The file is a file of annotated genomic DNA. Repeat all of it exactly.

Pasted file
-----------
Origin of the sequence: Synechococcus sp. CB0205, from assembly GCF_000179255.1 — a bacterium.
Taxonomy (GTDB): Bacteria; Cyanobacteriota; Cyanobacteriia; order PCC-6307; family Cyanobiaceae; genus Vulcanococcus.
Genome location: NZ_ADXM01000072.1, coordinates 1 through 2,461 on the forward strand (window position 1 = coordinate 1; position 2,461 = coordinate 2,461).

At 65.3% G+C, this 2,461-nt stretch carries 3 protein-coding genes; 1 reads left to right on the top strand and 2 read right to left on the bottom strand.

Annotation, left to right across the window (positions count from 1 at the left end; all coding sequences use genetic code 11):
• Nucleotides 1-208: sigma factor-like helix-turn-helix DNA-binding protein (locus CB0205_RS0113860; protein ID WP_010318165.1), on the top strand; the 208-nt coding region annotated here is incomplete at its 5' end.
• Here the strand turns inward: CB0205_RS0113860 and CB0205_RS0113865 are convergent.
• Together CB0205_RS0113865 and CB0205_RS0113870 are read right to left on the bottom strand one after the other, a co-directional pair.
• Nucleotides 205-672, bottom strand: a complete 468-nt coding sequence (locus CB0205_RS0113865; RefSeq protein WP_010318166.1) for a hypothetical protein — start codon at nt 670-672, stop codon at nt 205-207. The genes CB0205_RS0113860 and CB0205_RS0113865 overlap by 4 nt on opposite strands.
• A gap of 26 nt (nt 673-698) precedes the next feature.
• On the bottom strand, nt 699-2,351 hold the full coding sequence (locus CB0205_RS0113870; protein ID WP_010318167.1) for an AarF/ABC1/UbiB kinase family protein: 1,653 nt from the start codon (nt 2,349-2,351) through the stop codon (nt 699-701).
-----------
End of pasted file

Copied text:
Origin of the sequence: Synechococcus sp. CB0205, from assembly GCF_000179255.1 — a bacterium.
Taxonomy (GTDB): Bacteria; Cyanobacteriota; Cyanobacteriia; order PCC-6307; family Cyanobiaceae; genus Vulcanococcus.
Genome location: NZ_ADXM01000072.1, coordinates 1 through 2,461 on the forward strand (window position 1 = coordinate 1; position 2,461 = coordinate 2,461).

At 65.3% G+C, this 2,461-nt stretch carries 3 protein-coding genes; 1 reads left to right on the top strand and 2 read right to left on the bottom strand.

Annotation, left to right across the window (positions count from 1 at the left end; all coding sequences use genetic code 11):
• Nucleotides 1-208: sigma factor-like helix-turn-helix DNA-binding protein (locus CB0205_RS0113860; protein ID WP_010318165.1), on the top strand; the 208-nt coding region annotated here is incomplete at its 5' end.
• Here the strand turns inward: CB0205_RS0113860 and CB0205_RS0113865 are convergent.
• Together CB0205_RS0113865 and CB0205_RS0113870 are read right to left on the bottom strand one after the other, a co-directional pair.
• Nucleotides 205-672, bottom strand: a complete 468-nt coding sequence (locus CB0205_RS0113865; RefSeq protein WP_010318166.1) for a hypothetical protein — start codon at nt 670-672, stop codon at nt 205-207. The genes CB0205_RS0113860 and CB0205_RS0113865 overlap by 4 nt on opposite strands.
• A gap of 26 nt (nt 673-698) precedes the next feature.
• On the bottom strand, nt 699-2,351 hold the full coding sequence (locus CB0205_RS0113870; protein ID WP_010318167.1) for an AarF/ABC1/UbiB kinase family protein: 1,653 nt from the start codon (nt 2,349-2,351) through the stop codon (nt 699-701).